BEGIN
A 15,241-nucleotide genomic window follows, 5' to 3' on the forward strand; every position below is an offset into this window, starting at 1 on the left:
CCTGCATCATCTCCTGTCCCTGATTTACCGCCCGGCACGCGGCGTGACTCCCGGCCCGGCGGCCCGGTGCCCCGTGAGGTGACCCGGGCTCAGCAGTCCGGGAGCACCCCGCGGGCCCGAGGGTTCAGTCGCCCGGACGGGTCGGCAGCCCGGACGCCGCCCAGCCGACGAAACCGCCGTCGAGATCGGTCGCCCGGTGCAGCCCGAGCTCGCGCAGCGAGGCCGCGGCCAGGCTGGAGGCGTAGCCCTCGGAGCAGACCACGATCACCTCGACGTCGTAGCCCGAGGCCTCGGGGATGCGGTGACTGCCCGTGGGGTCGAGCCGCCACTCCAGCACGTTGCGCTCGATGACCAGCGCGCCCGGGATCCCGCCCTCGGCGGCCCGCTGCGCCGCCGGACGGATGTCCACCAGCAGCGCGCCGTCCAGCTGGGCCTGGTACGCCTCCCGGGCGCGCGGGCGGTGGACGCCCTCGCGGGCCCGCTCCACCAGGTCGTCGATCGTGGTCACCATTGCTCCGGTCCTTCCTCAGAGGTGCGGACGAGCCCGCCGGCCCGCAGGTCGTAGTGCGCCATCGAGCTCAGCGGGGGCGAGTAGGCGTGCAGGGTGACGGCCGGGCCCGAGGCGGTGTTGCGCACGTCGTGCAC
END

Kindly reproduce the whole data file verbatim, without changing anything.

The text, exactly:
A 15,241-nucleotide genomic window follows, 5' to 3' on the forward strand; every position below is an offset into this window, starting at 1 on the left:
CCTGCATCATCTCCTGTCCCTGATTTACCGCCCGGCACGCGGCGTGACTCCCGGCCCGGCGGCCCGGTGCCCCGTGAGGTGACCCGGGCTCAGCAGTCCGGGAGCACCCCGCGGGCCCGAGGGTTCAGTCGCCCGGACGGGTCGGCAGCCCGGACGCCGCCCAGCCGACGAAACCGCCGTCGAGATCGGTCGCCCGGTGCAGCCCGAGCTCGCGCAGCGAGGCCGCGGCCAGGCTGGAGGCGTAGCCCTCGGAGCAGACCACGATCACCTCGACGTCGTAGCCCGAGGCCTCGGGGATGCGGTGACTGCCCGTGGGGTCGAGCCGCCACTCCAGCACGTTGCGCTCGATGACCAGCGCGCCCGGGATCCCGCCCTCGGCGGCCCGCTGCGCCGCCGGACGGATGTCCACCAGCAGCGCGCCGTCCAGCTGGGCCTGGTACGCCTCCCGGGCGCGCGGGCGGTGGACGCCCTCGCGGGCCCGCTCCACCAGGTCGTCGATCGTGGTCACCATTGCTCCGGTCCTTCCTCAGAGGTGCGGACGAGCCCGCCGGCCCGCAGGTCGTAGTGCGCCATCGAGCTCAGCGGGGGCGAGTAGGCGTGCAGGGTGACGGCCGGGCCCGAGGCGGTGTTGCGCACGTCGTGCAC